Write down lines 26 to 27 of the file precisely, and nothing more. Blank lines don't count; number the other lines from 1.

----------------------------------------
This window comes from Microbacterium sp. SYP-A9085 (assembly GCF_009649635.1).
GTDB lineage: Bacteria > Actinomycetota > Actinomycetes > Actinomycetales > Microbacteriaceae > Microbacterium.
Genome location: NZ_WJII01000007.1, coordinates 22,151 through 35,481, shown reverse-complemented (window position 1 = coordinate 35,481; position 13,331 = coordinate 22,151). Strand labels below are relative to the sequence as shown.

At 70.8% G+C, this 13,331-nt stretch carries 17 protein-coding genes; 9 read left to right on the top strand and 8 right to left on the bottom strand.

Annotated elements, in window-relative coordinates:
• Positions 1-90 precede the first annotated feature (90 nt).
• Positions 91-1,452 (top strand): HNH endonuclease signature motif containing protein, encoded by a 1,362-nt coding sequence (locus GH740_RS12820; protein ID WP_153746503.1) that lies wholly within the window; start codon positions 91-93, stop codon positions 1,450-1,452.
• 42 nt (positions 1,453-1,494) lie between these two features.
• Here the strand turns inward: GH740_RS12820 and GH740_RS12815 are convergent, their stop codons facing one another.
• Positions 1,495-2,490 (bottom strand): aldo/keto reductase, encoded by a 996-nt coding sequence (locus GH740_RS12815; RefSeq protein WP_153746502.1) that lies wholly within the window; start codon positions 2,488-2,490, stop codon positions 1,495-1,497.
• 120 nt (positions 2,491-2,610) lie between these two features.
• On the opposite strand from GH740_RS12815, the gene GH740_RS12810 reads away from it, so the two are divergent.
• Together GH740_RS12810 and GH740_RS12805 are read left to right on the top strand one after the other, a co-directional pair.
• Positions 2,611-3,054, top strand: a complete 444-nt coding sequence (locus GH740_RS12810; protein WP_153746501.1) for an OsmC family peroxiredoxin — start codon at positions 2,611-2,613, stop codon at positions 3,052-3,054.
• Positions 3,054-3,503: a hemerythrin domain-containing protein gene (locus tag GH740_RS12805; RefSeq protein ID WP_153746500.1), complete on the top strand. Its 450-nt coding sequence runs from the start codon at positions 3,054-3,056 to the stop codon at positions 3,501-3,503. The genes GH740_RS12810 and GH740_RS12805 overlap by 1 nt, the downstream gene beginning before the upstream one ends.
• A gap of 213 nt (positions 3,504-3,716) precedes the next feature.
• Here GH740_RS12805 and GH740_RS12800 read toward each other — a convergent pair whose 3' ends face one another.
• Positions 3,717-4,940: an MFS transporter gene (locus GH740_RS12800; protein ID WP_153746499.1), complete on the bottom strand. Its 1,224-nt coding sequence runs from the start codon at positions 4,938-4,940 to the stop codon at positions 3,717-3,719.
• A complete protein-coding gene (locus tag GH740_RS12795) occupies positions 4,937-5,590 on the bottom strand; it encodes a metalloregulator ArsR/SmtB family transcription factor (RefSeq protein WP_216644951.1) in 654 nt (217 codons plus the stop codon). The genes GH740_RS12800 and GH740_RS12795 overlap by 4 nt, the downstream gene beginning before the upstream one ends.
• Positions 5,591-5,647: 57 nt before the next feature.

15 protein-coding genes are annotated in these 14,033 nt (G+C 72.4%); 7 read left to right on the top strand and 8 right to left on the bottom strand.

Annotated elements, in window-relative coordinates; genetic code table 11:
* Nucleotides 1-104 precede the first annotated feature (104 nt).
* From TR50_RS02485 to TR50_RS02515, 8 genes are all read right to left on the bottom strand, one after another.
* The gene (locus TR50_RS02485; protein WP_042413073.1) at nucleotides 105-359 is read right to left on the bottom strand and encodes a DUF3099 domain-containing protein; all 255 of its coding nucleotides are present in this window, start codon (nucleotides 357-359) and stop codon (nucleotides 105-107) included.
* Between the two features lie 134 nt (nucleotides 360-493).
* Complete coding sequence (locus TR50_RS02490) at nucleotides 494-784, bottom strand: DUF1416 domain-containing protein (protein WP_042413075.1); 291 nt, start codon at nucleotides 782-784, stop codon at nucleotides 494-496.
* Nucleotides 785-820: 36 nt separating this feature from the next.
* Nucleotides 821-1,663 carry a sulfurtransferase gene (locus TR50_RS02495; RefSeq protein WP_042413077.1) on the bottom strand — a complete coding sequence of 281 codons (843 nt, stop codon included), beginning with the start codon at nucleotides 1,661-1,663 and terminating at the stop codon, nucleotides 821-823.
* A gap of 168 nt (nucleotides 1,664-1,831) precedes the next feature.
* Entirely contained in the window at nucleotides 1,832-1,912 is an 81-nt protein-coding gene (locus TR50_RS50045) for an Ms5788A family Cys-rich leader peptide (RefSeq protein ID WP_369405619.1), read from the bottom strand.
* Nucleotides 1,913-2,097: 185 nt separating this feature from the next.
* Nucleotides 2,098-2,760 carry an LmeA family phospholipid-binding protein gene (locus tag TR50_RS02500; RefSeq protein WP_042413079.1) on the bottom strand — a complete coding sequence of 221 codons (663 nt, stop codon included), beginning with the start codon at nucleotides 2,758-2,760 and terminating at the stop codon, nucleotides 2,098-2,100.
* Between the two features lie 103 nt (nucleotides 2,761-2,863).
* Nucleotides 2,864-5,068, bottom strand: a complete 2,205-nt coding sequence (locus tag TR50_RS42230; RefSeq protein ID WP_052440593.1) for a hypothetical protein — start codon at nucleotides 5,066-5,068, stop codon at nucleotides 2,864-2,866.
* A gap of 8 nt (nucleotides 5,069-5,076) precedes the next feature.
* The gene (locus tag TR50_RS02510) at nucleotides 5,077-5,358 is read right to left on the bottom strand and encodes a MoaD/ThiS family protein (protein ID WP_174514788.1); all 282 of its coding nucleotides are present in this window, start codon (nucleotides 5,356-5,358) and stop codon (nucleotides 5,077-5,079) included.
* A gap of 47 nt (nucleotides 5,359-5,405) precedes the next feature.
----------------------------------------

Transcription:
* Between the two features lie 134 nt (nucleotides 360-493).
* Complete coding sequence (locus TR50_RS02490) at nucleotides 494-784, bottom strand: DUF1416 domain-containing protein (protein WP_042413075.1); 291 nt, start codon at nucleotides 782-784, stop codon at nucleotides 494-496.